Sorry to miss a post last week. We’re in the middle of a sort of rehaul (overhaul? Is rehaul a word?) as we figure out what kind of language and model to use in the description of our project. Surprise, it’s a long slow process.
The past couple of weeks have been wonderful in terms of community members reaching out to us. One of the women from the church has been coming by regularly in the morning for morning prayer. This means that instead of rolling out of bed and 7:59 and inching slowly into the living room a la the hunchback of Notre Dame, swaddled in a multitude of blankets, we have to get up at 7:50 so we can at least brush our teeth before company comes.
It’s funny to me that I used to worry about what I wore to church meetings. I probably attempted to look “professional” because I was still smarting from getting an evaluation in a previous internship that told me I “dressed inappropriately” (jeans and tshirts are totally fine to wear to church, right?).
Let me tell you, when someone comes to your house for prayer and 8:00 in the morning, the most “professional” thing you can do is wear something with a hood to bed the night before so you can cover your hair in the morning.
And now community members have taken to just popping in. One gentlemen stopped by at night in the middle of dinner. We saw him pull into the driveway and looked at each other, taking a small moment to decide if our unkempt, pajama-ed selves were appropriate for company.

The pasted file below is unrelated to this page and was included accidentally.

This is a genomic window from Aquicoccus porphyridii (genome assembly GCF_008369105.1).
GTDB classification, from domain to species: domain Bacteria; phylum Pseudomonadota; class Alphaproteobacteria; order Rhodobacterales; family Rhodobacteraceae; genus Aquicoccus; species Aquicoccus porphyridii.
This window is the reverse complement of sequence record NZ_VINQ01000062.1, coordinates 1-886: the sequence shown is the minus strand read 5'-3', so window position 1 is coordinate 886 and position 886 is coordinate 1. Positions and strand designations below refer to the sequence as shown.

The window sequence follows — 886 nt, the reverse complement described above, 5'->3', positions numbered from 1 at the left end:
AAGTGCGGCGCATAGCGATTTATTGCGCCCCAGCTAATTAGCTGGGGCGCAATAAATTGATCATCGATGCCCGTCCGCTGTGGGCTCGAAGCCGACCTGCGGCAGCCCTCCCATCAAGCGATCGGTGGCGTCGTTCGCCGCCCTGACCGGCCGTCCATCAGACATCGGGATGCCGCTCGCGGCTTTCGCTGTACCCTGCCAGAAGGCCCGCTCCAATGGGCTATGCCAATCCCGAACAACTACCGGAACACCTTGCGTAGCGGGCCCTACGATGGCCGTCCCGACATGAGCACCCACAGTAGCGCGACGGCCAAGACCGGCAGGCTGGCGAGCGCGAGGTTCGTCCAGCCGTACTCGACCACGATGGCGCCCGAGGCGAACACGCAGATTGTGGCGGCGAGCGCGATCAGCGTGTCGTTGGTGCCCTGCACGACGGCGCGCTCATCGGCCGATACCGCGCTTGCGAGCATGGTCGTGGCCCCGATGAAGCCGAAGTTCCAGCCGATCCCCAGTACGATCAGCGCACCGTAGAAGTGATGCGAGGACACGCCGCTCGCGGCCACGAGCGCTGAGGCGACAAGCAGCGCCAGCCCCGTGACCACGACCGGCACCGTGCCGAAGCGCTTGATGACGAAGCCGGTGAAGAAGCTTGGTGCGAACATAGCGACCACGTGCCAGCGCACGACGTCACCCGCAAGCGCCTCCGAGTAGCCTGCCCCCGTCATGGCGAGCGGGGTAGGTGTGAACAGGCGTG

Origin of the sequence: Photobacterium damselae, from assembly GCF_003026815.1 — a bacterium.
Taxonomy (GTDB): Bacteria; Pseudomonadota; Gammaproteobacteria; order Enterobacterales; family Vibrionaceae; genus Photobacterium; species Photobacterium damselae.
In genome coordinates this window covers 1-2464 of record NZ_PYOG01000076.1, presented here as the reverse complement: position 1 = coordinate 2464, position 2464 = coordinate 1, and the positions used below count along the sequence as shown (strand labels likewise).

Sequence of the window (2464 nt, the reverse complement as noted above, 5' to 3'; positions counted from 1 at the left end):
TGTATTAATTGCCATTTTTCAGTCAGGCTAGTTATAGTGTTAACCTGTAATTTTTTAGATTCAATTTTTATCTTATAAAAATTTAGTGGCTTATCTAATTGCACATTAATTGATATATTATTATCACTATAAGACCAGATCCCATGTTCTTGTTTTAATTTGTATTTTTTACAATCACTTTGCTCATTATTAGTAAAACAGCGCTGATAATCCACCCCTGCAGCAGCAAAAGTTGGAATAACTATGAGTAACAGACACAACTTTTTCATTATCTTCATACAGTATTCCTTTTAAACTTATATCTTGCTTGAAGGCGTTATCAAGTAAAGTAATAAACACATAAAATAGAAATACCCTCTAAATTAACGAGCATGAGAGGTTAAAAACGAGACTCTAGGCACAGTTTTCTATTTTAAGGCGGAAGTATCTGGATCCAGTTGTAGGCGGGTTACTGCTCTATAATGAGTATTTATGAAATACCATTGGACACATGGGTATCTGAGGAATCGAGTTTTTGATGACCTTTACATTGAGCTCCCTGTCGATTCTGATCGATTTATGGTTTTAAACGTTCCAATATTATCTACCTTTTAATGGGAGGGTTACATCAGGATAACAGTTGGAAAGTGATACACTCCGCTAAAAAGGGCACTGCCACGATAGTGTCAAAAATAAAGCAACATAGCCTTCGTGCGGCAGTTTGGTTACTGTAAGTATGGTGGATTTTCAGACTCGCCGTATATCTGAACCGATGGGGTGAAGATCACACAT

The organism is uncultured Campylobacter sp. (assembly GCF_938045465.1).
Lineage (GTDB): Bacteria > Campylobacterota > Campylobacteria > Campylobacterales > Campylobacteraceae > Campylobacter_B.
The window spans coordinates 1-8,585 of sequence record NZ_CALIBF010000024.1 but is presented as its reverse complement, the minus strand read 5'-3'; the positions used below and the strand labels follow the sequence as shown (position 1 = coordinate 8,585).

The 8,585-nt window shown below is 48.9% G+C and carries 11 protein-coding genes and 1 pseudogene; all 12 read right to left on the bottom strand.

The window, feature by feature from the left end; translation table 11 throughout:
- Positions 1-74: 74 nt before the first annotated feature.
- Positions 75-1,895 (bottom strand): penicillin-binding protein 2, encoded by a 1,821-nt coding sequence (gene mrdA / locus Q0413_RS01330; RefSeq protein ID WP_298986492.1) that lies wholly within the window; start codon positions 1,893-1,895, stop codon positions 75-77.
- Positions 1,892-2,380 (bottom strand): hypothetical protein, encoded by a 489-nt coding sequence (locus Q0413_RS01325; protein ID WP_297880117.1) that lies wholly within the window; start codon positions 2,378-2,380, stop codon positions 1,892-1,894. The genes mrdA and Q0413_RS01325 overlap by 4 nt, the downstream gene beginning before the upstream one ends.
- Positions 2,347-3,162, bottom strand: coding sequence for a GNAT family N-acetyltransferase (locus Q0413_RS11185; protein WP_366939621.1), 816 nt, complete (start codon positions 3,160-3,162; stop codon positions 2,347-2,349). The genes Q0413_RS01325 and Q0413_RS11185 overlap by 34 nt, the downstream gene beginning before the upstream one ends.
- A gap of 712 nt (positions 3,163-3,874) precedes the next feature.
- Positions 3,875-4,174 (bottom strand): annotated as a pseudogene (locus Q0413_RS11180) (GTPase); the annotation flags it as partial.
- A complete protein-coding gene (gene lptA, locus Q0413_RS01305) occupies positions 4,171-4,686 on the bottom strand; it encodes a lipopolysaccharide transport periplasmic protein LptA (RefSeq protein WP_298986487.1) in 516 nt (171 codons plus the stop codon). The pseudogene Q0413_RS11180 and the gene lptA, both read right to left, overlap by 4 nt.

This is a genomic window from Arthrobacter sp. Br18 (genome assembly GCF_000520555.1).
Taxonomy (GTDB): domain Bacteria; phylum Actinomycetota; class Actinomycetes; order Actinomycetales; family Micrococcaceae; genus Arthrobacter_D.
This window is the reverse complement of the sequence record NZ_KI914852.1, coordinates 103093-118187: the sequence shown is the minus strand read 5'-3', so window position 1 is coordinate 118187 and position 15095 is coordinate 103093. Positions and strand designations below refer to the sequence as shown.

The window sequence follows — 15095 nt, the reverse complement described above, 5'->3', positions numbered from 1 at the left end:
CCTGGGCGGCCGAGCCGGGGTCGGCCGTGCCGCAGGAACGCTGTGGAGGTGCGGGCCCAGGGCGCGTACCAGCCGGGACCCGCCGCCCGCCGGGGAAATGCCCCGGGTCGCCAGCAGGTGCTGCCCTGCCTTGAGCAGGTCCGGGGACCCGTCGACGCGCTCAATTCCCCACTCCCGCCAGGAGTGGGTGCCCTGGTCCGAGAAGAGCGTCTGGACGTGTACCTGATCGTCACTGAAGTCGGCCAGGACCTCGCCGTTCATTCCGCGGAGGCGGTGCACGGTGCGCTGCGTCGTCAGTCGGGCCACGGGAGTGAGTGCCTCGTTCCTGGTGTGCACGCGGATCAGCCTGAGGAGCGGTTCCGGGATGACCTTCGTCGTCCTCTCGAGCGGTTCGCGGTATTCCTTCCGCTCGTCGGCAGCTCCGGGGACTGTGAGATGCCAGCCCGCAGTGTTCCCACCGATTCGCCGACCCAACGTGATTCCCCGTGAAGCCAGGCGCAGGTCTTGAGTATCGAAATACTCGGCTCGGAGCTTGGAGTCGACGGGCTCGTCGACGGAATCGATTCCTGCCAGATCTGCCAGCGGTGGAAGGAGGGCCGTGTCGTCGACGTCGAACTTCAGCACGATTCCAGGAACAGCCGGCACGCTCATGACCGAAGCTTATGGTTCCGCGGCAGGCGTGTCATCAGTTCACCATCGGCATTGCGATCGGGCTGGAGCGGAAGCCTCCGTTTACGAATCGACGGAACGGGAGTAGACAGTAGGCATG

They weren’t, but company came anyway.
This is one of the things I love and hate the most about what we’re doing. We really do have that “fishbowl” thing going on. Which means my congregants can see me in galoshes and pajamas in the morning, running out to the garden to pick a green pepper for the lunch I’m packing, and they see our vegetables die in our garden, they see when we forget to mow the lawn, and they see when I can’t get my car up the gravel cliff that serves as our driveway.
But they also see when we sit on the porch and read together. They see when we play music together outside. They see when Lindsay is out nurturing our garden, they see when Lauren is painting on the deck. This whole “flawlessly put together” thing isn’t an option for us and that takes some of the pressure off. It opens up a space to just try to be humans living together. It can be uncomfortable, but it’s also freeing.
Here there is no “community out there and us in here.” There can’t be if we want to do this thing the way I think it should be done, the way the gospel models for us. And, really, what a huge blessing to have people care enough about you and the ministry you’re doing to just pop in to share stories, coupon clippings, lemonade, prayers, worries, memories, etc. What an incredible privilege. And if I have to do most of those things in sweatpants and tshirts, well, so be it.